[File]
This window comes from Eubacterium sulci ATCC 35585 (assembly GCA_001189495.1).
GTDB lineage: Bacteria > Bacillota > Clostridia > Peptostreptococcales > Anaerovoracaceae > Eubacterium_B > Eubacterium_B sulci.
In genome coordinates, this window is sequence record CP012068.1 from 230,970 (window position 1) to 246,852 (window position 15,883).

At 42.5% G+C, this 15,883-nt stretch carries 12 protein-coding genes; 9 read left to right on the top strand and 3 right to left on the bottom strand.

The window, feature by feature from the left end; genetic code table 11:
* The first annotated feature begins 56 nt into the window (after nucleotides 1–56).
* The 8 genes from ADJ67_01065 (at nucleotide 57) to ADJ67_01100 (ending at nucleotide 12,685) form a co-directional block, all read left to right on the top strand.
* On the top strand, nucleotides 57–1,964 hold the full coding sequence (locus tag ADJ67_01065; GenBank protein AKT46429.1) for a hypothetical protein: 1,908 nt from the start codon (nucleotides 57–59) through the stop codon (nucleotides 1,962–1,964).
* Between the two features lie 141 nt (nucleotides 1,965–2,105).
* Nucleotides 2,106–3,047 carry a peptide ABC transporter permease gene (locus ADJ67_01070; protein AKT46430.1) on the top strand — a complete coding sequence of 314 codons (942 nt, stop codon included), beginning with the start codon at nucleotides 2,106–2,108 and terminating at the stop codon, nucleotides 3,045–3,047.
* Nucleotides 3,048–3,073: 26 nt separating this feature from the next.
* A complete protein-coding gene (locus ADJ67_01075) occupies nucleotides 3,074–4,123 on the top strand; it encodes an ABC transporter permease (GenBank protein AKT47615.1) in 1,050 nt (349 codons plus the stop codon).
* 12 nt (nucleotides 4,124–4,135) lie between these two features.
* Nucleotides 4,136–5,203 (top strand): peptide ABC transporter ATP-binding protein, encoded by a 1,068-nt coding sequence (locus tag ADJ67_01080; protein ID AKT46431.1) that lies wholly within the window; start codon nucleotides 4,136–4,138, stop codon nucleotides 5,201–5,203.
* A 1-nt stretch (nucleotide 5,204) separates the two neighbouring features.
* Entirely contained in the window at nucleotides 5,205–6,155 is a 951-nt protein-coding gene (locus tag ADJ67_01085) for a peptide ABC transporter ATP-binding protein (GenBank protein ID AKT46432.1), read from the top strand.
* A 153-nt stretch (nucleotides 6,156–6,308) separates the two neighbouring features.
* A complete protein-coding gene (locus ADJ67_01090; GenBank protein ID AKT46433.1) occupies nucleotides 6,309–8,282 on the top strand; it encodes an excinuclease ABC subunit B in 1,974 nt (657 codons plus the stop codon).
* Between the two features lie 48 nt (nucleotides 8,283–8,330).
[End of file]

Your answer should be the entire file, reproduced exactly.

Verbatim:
This window comes from Eubacterium sulci ATCC 35585 (assembly GCA_001189495.1).
GTDB lineage: Bacteria > Bacillota > Clostridia > Peptostreptococcales > Anaerovoracaceae > Eubacterium_B > Eubacterium_B sulci.
In genome coordinates, this window is sequence record CP012068.1 from 230,970 (window position 1) to 246,852 (window position 15,883).

At 42.5% G+C, this 15,883-nt stretch carries 12 protein-coding genes; 9 read left to right on the top strand and 3 right to left on the bottom strand.

The window, feature by feature from the left end; genetic code table 11:
* The first annotated feature begins 56 nt into the window (after nucleotides 1–56).
* The 8 genes from ADJ67_01065 (at nucleotide 57) to ADJ67_01100 (ending at nucleotide 12,685) form a co-directional block, all read left to right on the top strand.
* On the top strand, nucleotides 57–1,964 hold the full coding sequence (locus tag ADJ67_01065; GenBank protein AKT46429.1) for a hypothetical protein: 1,908 nt from the start codon (nucleotides 57–59) through the stop codon (nucleotides 1,962–1,964).
* Between the two features lie 141 nt (nucleotides 1,965–2,105).
* Nucleotides 2,106–3,047 carry a peptide ABC transporter permease gene (locus ADJ67_01070; protein AKT46430.1) on the top strand — a complete coding sequence of 314 codons (942 nt, stop codon included), beginning with the start codon at nucleotides 2,106–2,108 and terminating at the stop codon, nucleotides 3,045–3,047.
* Nucleotides 3,048–3,073: 26 nt separating this feature from the next.
* A complete protein-coding gene (locus ADJ67_01075) occupies nucleotides 3,074–4,123 on the top strand; it encodes an ABC transporter permease (GenBank protein AKT47615.1) in 1,050 nt (349 codons plus the stop codon).
* 12 nt (nucleotides 4,124–4,135) lie between these two features.
* Nucleotides 4,136–5,203 (top strand): peptide ABC transporter ATP-binding protein, encoded by a 1,068-nt coding sequence (locus tag ADJ67_01080; protein ID AKT46431.1) that lies wholly within the window; start codon nucleotides 4,136–4,138, stop codon nucleotides 5,201–5,203.
* A 1-nt stretch (nucleotide 5,204) separates the two neighbouring features.
* Entirely contained in the window at nucleotides 5,205–6,155 is a 951-nt protein-coding gene (locus tag ADJ67_01085) for a peptide ABC transporter ATP-binding protein (GenBank protein ID AKT46432.1), read from the top strand.
* A 153-nt stretch (nucleotides 6,156–6,308) separates the two neighbouring features.
* A complete protein-coding gene (locus ADJ67_01090; GenBank protein ID AKT46433.1) occupies nucleotides 6,309–8,282 on the top strand; it encodes an excinuclease ABC subunit B in 1,974 nt (657 codons plus the stop codon).
* Between the two features lie 48 nt (nucleotides 8,283–8,330).